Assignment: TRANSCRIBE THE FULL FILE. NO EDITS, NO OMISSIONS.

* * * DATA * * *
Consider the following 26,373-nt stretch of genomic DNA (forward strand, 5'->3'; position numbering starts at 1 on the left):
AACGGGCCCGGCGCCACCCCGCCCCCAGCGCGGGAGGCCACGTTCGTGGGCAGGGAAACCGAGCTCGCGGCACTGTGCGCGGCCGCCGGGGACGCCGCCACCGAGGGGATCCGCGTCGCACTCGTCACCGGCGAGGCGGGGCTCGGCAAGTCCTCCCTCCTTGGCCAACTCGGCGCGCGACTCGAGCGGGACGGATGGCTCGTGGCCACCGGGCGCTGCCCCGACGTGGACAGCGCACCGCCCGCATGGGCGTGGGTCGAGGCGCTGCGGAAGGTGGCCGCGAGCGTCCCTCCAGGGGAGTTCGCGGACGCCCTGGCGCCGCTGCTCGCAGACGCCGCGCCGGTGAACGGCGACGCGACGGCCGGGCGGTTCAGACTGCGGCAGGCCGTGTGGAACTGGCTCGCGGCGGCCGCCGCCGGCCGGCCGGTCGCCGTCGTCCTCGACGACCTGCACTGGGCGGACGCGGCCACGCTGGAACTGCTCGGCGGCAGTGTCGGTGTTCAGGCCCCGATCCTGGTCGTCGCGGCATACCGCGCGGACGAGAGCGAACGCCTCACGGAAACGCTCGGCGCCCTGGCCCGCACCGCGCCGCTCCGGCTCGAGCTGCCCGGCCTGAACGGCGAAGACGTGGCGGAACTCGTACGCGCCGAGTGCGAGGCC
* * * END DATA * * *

Consider the following 26,373-nt stretch of genomic DNA (forward strand, 5'->3'; position numbering starts at 1 on the left):
AACGGGCCCGGCGCCACCCCGCCCCCAGCGCGGGAGGCCACGTTCGTGGGCAGGGAAACCGAGCTCGCGGCACTGTGCGCGGCCGCCGGGGACGCCGCCACCGAGGGGATCCGCGTCGCACTCGTCACCGGCGAGGCGGGGCTCGGCAAGTCCTCCCTCCTTGGCCAACTCGGCGCGCGACTCGAGCGGGACGGATGGCTCGTGGCCACCGGGCGCTGCCCCGACGTGGACAGCGCACCGCCCGCATGGGCGTGGGTCGAGGCGCTGCGGAAGGTGGCCGCGAGCGTCCCTCCAGGGGAGTTCGCGGACGCCCTGGCGCCGCTGCTCGCAGACGCCGCGCCGGTGAACGGCGACGCGACGGCCGGGCGGTTCAGACTGCGGCAGGCCGTGTGGAACTGGCTCGCGGCGGCCGCCGCCGGCCGGCCGGTCGCCGTCGTCCTCGACGACCTGCACTGGGCGGACGCGGCCACGCTGGAACTGCTCGGCGGCAGTGTCGGTGTTCAGGCCCCGATCCTGGTCGTCGCGGCATACCGCGCGGACGAGAGCGAACGCCTCACGGAAACGCTCGGCGCCCTGGCCCGCACCGCGCCGCTCCGGCTCGAGCTGCCCGGCCTGAACGGCGAAGACGTGGCGGAACTCGTACGCGCCGAGTGCGAGGCC